Tom Crowley has always followed his heart, whether it was his band or his business at MBX Systems

Let people do their job

Crowley says disciplined strategic planning is one of the keys to success in any business endeavor.

“I have an outside business coach who I have been using since 1999 and ever since we started working with him, we continue to grow,” Crowley says. “What that process does is it forces us to look internally and externally on an annual basis in terms of SWOT analysis — strengths, weaknesses, opportunities and threats. We create plans around what we want to do. Then we’re very strong at communicating our plan to the entire company.”

The value of the communication component should not be underestimated. Crowley wants his team to feel the support of management rather than the pressure of his company’s leadership team.

“We have a culture where we foster autonomy,” Crowley says.

“It’s taking the time to find the people who are the right people to work in your company. If you do that and you give them a plan and you let them run, that’s when things really start to happen. What it also does for our executive team, when you have such strong people working your plan, it allows our executive team to work on the business. We can continue to look three to five years out.”

When you set out to hire new employees, you have to put as much effort into it as you would any other aspect of your business. By using an extensive and thorough interviewing process, Crowley is able to uncover the traits that make up an ideal candidate to work at MBX.

“We do our best to make sure the people who work here understand our culture and can work with our value set,” Crowley says. “We have a strong set of values upon which we base how we roll here. Everybody here gets it.”

Even when it’s operating at the peak of its potential, however, you still need to monitor your culture and entry channels to make sure you’re not missing something or slipping in one particular area or another.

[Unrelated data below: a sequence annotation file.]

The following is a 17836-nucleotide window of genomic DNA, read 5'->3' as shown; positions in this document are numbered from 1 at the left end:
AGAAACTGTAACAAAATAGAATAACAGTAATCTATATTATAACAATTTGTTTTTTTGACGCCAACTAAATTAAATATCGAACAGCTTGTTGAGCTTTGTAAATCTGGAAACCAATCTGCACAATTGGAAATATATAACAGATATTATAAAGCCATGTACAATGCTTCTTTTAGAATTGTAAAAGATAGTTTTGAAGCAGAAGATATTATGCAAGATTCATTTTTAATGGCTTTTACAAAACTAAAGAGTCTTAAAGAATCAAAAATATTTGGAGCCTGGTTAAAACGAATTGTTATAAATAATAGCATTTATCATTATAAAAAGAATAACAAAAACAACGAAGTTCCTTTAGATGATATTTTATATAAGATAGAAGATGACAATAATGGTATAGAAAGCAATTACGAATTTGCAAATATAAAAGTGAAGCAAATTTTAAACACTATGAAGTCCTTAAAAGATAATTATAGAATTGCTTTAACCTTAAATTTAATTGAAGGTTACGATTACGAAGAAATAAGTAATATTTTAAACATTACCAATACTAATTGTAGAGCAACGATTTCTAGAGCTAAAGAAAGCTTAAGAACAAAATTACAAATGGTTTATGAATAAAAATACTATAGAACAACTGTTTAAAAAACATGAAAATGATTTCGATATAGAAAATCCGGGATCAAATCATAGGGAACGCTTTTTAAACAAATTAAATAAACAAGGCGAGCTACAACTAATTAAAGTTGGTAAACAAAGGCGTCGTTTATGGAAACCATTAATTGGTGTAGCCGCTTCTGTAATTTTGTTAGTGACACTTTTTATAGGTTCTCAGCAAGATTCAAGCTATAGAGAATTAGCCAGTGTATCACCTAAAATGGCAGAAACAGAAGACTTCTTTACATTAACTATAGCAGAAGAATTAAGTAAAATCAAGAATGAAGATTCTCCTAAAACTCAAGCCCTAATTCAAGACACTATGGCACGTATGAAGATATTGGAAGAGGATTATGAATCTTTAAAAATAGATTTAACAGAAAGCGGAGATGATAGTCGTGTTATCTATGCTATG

“We have a section we do in the annual strategic planning process about brutal facts,” Crowley says.

“It can be facts about anything. It can be facts about the market, facts about employees who work here, just brutal facts. Things that we really have to address. It’s a safe environment to bring these things up. It gives us an opportunity to address some serious issues head on. Some of these issues might be HR related where people aren’t happy or something just is not right. It’s just fostering that open communication which allows managers to find out what’s going on. It’s making people feel like they can come to you with a problem. My door is open, so you can come talk to me.”

Lead with humility

As Crowley looks at his leadership style today compared to what it was when he was transitioning from band member to entrepreneur, he finds that he is a lot more patient today.

“I think I listen better,” Crowley says. “I’m continuously grateful. I try to bring a positive attitude when I walk into the place. I let people know that I care for them. Sometimes, it’s difficult because there are a lot of the balls in the air. But I try to make sure I make time for the people here and try to listen to them as best I can to what they have to say.”

In addition to the changes in his own life and leadership career, the business and the challenges it faces have evolved as well. The economic downturns of both 2000 and 2009 could have been significant obstacles to continued growth.

“Fortunately, we still kept growing through that time and I had no layoffs in either of those downturns,” Crowley says. “We had a big hard drive crisis in 2010 where a tsunami wiped out a hard drive plant in Singapore. That was a major crisis here. But I had a great supply chain and a great bank behind us and we were able to do what we needed to do to get through that.”

One truth that most successful leaders take to heart early in their careers is that you will not be the answer, or the provider of an answer to every problem your company faces.

“Sometimes people tell you stuff where you want to think you know it all,” Crowley says.

“I don’t know it all. So it’s being humble enough to say, ‘Yeah, you’re right. I should have done it that way.’ Admit your mistake, learn from it and move on. Man, have I made a ton of mistakes. It’s just remaining humble and open to people who ultimately really care about you.”

Fortunately, the mistakes are few and far between these days. MBX continues to grow its revenue, the company has more than 130 employees and Crowley says he’s bullish on the future.

“Three verticals right now that we are focusing on are security, storage and video with a concentration on what’s called GPU, or graphics processing units,” Crowley says. “You’ve heard of all the breaches in security that happen all the time. So projected investment in security, it’s total investment — some is software and some is hardware — but it still has a very strong trajectory to it.”

In the meantime, the former member of Idle Tears can take pleasure in the person who sits right outside his office.

“My daughter works here now,” Crowley says. “When I started she was a little tiny kid and now she’s in a cube right outside my office. That is a thrill.”

How to reach: MBX Systems, (800) 560-1195 or www.mbx.com